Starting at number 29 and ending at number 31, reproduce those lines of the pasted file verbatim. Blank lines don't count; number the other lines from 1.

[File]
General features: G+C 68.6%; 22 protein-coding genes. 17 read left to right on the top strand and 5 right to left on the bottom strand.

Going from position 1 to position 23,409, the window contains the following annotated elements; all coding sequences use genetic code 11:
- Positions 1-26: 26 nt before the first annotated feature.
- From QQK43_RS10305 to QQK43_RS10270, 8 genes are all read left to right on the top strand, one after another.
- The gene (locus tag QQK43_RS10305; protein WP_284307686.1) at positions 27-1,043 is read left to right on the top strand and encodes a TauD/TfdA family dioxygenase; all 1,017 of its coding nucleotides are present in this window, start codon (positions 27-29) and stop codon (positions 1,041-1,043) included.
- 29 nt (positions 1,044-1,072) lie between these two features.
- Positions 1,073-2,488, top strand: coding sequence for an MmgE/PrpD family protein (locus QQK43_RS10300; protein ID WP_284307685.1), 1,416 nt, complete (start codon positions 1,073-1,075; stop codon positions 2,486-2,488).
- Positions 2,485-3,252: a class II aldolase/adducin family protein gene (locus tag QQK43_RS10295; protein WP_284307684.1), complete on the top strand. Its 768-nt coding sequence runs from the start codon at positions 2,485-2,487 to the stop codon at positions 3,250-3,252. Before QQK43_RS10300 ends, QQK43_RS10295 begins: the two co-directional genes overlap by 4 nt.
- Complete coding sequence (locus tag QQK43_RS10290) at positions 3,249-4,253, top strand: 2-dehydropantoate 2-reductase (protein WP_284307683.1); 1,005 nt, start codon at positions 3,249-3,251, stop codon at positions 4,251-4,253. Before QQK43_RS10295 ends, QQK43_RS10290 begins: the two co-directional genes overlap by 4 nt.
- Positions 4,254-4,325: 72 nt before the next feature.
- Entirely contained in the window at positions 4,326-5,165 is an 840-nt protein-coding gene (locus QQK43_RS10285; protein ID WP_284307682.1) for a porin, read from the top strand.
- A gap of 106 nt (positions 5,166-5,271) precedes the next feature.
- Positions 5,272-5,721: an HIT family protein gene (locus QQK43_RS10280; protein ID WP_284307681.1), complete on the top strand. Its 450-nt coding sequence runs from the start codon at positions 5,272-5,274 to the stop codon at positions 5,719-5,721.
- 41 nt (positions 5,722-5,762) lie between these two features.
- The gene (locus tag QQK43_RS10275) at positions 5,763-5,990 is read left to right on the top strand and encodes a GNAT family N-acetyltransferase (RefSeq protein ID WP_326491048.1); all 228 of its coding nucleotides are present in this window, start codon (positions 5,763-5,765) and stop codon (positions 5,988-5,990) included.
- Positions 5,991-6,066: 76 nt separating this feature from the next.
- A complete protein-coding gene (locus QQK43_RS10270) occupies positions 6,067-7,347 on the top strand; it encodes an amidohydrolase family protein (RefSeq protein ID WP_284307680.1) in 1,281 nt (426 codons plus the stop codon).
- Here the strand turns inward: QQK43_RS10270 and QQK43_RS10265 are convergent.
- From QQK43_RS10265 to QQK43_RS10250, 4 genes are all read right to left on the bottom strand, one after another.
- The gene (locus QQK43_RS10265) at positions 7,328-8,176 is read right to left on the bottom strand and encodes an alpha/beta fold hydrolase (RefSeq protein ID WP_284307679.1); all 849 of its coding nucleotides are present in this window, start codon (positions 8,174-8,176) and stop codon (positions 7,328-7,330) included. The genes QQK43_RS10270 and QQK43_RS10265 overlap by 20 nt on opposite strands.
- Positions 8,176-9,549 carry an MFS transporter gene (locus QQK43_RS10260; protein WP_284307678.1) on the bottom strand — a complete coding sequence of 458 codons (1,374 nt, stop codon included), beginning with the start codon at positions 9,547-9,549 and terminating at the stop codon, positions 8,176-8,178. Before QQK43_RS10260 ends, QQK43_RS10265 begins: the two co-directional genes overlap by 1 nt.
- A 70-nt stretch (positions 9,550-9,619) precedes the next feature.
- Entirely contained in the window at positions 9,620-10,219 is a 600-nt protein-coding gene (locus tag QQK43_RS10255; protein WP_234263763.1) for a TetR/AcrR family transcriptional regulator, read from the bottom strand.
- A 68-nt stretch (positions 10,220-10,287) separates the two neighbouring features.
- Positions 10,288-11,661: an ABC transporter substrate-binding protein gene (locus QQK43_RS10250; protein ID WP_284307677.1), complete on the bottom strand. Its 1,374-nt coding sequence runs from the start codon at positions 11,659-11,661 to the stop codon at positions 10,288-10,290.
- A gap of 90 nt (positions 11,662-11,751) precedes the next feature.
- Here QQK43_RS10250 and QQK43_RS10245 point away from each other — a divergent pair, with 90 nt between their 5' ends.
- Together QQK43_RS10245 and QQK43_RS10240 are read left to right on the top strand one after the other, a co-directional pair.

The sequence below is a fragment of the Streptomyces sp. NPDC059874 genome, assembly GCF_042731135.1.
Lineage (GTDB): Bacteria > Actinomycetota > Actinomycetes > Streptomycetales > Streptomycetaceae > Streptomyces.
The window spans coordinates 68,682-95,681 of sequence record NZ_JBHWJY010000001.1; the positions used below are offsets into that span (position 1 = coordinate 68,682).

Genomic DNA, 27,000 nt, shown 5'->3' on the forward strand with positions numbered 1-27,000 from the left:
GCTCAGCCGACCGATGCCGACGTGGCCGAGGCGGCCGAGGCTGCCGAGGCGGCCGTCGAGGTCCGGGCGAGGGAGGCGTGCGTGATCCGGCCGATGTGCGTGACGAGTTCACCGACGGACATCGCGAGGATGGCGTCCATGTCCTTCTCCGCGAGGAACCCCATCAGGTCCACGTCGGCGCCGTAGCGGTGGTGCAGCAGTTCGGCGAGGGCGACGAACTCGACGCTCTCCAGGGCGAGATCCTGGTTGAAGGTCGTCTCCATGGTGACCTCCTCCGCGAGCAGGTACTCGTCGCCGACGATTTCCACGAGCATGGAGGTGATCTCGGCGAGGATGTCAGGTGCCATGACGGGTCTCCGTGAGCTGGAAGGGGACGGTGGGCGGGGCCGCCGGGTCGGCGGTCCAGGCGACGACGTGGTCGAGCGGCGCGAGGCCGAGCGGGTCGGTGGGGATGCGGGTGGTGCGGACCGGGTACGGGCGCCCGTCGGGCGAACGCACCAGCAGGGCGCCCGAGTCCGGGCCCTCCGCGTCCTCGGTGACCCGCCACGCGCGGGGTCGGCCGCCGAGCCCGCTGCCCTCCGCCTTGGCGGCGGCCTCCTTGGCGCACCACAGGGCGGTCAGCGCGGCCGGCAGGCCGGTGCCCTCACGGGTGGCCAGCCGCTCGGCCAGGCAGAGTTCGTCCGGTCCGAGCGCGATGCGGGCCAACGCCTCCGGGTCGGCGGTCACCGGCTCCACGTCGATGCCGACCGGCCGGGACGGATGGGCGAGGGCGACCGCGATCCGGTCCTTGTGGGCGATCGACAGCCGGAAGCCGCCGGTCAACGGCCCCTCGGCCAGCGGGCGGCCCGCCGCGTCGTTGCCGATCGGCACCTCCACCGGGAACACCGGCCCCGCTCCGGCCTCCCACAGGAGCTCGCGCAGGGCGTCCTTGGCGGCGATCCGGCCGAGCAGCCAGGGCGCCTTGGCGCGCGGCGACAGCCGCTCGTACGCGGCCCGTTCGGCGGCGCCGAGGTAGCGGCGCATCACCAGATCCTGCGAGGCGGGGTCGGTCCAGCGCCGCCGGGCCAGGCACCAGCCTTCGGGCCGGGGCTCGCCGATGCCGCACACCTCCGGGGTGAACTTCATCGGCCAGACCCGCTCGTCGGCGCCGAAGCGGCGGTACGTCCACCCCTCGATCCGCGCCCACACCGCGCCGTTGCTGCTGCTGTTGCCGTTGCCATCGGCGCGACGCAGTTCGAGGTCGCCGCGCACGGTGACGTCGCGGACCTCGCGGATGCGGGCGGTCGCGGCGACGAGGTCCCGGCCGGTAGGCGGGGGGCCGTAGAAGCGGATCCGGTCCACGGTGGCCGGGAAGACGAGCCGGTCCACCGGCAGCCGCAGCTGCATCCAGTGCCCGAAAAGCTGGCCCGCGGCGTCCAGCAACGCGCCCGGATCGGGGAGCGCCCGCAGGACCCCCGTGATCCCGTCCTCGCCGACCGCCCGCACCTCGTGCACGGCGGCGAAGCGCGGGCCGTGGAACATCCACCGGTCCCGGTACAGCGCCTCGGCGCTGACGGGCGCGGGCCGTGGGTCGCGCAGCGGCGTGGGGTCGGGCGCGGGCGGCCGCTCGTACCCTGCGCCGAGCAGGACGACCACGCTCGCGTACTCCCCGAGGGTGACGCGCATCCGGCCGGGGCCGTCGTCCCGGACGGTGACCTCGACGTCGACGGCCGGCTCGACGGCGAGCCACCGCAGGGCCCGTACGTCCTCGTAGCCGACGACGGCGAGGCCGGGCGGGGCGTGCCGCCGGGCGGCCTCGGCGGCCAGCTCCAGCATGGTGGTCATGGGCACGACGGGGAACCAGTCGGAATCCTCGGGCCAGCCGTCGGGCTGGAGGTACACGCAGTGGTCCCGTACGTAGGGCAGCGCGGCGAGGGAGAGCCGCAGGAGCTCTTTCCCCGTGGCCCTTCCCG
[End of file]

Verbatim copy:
The sequence below is a fragment of the Streptomyces sp. NPDC059874 genome, assembly GCF_042731135.1.
Lineage (GTDB): Bacteria > Actinomycetota > Actinomycetes > Streptomycetales > Streptomycetaceae > Streptomyces.
The window spans coordinates 68,682-95,681 of sequence record NZ_JBHWJY010000001.1; the positions used below are offsets into that span (position 1 = coordinate 68,682).